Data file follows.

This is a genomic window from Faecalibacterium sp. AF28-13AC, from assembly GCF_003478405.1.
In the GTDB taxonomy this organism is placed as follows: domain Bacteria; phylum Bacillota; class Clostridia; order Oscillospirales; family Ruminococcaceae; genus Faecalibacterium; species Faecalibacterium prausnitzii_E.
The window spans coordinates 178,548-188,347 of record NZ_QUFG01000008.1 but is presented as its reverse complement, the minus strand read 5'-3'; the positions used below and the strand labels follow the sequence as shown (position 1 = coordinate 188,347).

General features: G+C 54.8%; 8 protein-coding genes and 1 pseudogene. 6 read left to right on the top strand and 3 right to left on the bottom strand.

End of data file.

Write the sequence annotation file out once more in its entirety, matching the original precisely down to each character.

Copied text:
This is a genomic window from Faecalibacterium sp. AF28-13AC, from assembly GCF_003478405.1.
In the GTDB taxonomy this organism is placed as follows: domain Bacteria; phylum Bacillota; class Clostridia; order Oscillospirales; family Ruminococcaceae; genus Faecalibacterium; species Faecalibacterium prausnitzii_E.
The window spans coordinates 178,548-188,347 of record NZ_QUFG01000008.1 but is presented as its reverse complement, the minus strand read 5'-3'; the positions used below and the strand labels follow the sequence as shown (position 1 = coordinate 188,347).

General features: G+C 54.8%; 8 protein-coding genes and 1 pseudogene. 6 read left to right on the top strand and 3 right to left on the bottom strand.